ILEANA FLORES: I'm pleading guilty not because I feel guilty, but because I think it's the best for my own interests and for the children. But I'm not pleading guilty because I feel guilty or because I think I have a criminal mind.

PETER J. BOYER: Janet Reno had signed off on the deal with Ileana. She hoped Ileana would testify against Frank. And in the trial's most dramatic moment, she got her wish.

    PROSECUTOR: Ileana, please tell the ladies and gentlemen of the jury where he put the cross.

    ILEANA FLORES: He put the cross in my rectum!

PETER J. BOYER: Ileana then talked about the children and Frank.

    ILEANA FLORES: He was lying on the bed, and he was naked. And Frank was kissing his butt.

    FRANK FUSTER: You are a liar! You are a liar! God is going to punish you for this!

    JUDGE: Mr. Fuster! Mr. Fuster, you are to refrain from remarks or I'm going to have you gagged and I'm going to have you locked to your chair. Now, do you want that? Otherwise, just stay where you are and no further outburst. Mr. Sammick, will you please explain to your client what I just said, in case he didn't understand me? All right? Yes. Take the jury to the jury room.

    ILEANA FLORES: Don't let him hurt me, please!

    JUDGE: I won't leave you.

PETER J. BOYER: For Frank Fuster, this moment, the weight of the testimony of all the children and his son's gonorrhea, sealed his fate. By the time this trial finished, there was no doubt what was going to happen to Frank Fuster. He was sentenced to 165 years in prison.

Now, armed with their new method, prosecutors revisited the one that got away. They headed south to the neighborhood of Officer Grant Snowden. They had scoured the area and found new children willing to come forward. They sent them to the Bragas at the sexual battery unit.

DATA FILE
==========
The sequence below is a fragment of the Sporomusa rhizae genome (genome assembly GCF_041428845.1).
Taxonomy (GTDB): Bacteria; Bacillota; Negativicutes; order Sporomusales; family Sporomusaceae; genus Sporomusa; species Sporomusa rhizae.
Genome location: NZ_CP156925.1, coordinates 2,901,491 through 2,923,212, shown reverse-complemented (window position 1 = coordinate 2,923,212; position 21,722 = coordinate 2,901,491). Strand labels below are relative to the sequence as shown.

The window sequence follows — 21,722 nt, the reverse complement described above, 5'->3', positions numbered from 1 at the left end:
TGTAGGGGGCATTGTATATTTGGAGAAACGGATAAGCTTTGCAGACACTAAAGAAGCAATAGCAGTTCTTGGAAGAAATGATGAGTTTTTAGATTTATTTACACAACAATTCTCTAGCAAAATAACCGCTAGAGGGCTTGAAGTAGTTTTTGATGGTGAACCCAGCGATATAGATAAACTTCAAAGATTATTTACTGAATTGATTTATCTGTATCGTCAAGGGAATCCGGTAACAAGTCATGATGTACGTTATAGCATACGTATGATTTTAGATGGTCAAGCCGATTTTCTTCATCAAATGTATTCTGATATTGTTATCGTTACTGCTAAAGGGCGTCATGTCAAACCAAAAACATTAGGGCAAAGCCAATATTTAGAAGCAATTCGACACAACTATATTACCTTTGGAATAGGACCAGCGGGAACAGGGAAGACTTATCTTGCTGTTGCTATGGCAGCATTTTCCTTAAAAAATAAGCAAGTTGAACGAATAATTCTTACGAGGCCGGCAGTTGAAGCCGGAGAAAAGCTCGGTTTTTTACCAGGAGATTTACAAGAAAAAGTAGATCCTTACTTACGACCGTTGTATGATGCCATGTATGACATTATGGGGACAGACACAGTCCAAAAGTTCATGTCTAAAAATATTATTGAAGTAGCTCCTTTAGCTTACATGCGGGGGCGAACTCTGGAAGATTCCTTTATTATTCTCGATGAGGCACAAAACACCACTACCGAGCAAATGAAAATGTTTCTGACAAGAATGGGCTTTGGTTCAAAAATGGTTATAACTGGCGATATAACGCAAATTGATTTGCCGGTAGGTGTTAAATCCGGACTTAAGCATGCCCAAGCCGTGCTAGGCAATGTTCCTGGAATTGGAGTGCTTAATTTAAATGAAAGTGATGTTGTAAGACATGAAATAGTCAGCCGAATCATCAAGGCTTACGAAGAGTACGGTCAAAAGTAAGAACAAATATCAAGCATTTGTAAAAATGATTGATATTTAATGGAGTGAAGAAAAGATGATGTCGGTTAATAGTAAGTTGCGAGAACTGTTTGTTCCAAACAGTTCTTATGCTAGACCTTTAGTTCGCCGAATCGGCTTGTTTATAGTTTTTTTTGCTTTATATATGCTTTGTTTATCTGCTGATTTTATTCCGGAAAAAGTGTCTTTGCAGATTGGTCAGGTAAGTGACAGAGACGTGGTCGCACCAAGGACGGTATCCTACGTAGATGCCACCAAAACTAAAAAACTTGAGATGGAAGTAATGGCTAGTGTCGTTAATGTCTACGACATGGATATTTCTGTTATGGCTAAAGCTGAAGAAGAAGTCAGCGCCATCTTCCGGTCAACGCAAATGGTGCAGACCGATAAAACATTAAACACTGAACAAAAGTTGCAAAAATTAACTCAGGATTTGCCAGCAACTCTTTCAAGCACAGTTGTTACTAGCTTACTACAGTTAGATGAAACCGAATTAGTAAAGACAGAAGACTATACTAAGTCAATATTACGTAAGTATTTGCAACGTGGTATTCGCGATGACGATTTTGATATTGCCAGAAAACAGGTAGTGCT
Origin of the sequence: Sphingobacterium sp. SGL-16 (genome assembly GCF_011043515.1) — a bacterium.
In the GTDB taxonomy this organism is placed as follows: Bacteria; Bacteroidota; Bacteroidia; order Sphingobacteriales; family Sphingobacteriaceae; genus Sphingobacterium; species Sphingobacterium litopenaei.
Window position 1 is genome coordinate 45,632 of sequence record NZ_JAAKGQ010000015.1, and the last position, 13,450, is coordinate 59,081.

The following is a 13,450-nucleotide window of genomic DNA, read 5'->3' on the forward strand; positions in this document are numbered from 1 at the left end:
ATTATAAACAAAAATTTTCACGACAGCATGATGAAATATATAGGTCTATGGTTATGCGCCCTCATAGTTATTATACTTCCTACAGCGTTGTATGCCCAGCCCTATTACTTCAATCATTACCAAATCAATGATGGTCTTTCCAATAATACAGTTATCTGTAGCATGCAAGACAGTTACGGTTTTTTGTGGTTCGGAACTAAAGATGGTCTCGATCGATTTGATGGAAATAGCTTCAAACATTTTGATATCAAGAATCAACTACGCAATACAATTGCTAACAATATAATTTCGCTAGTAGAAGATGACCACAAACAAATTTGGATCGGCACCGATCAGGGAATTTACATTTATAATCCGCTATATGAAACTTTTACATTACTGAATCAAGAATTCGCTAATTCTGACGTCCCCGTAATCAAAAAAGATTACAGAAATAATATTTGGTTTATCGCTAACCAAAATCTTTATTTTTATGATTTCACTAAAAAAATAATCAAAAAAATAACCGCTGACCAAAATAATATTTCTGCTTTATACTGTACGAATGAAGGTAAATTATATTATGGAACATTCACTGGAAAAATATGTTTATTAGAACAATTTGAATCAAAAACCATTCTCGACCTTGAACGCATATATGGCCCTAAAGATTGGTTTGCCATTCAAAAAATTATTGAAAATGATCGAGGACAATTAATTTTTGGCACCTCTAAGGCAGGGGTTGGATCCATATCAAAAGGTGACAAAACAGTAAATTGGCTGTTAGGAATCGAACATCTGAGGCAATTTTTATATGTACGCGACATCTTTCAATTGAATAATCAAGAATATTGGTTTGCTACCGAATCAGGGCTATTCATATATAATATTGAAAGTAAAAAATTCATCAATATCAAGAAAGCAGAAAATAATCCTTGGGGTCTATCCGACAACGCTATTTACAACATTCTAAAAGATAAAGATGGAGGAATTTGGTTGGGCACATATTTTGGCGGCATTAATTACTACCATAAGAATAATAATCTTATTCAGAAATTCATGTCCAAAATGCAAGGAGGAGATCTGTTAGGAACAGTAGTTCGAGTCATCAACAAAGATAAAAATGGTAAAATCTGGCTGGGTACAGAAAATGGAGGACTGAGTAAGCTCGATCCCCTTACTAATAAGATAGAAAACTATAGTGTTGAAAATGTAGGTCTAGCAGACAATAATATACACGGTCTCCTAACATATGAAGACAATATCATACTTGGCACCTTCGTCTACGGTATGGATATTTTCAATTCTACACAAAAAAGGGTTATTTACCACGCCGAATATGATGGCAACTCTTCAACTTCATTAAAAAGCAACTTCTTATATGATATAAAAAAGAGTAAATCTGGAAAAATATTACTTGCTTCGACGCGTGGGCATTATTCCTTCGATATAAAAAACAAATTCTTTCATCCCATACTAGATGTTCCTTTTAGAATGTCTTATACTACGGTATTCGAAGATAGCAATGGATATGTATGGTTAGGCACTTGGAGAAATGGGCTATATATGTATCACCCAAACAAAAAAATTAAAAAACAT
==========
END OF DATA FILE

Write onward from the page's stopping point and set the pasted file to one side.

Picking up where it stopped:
LAURIE BRAGA: Can you show me what he did?

    CHILD: He put it in his mouth.

    LAURIE BRAGA: He did?

DAVID MARKUS, Prosecutor 1981-1986: When I read the file and I was able to see the overall picture - the physical evidence, the interviews done by the Bragas, the progression of disclosure by the victims - I was convinced.

PETER J. BOYER: David Markus was ready to charge Grant Snowden again, this time with multiple witnesses.

    DAVID MARKUS: Did he touch you on the inside or the outside or both?

    CHILD: Both.

PETER J. BOYER: [on camera] Why was it important to have three children?

DAVID MARKUS: Well, that's what we learned from the first case. The jurors didn't believe the one child.

PETER J. BOYER: So if you have multiple witnesses-

DAVID MARKUS: It adds to the credibility.

PETER J. BOYER: Essentially testifying to the same thing.


PETER J. BOYER: The jury goes out, and what happens?

DAVID MARKUS: They came back in an hour.

PETER J. BOYER: What did that tell you?

    JURY FOREWOMAN: -of the information, guilty.

DAVID MARKUS: It told me they believed the kids.

    GRANT SNOWDEN: I'm standing here now before your honor, and I'm telling you again that I am not guilty, and you're fixing to sentence an innocent man.

PETER J. BOYER: [voice-over] The sentence, five life terms.

    JUDGE: -and therefore this court does not believe you can be rehabilitated and must be removed from society.

PETER J. BOYER: By now, a panic was consuming the community and the country. Cases were springing up in California, Minnesota, New Jersey, Massachusetts and North Carolina. And in the popular imagination, the horror was intensified by this made-for-TV movie, Unspeakable Acts-

    ACTOR: -finds the defendant, Francisco Fuster Escalonas, as to sexual battery, guilty.

PETER J. BOYER: -featuring the story of Frank Fuster and the Bragas, who would not agree to FRONTLINE's repeated requests for an interview.

Back in Miami, the next horror story broke.

    NEWSCASTER: There are some shocking new developments-

    NEWSCASTER: -that he sexually molested children under his care.

    NEWSCASTER: -volunteer in the church nursery-

PETER J. BOYER: The parents at this church came to believe that Bobby Fijnje, a 14-year-old church baby-sitter, had molested their children while they worshipped in a sanctuary nearby. Prosecutors showed no mercy. They sidestepped juvenile court and charged Fijnje directly as an adult two months past his 14th birthday. But Bobby Fijnje's lawyers attacked the children's testimony, saying that it was tainted, elicited by the therapists.

One of those therapists was psychologist Susan Keeley.

    DEFENSE ATTORNEY: But this boy right here, he scared you, right? Are you somehow suggesting to the child the answer rather than listening to a spontaneous answer?

    SUSAN KEELEY: The child had already spontaneously stated that to me on other occasion or occasions.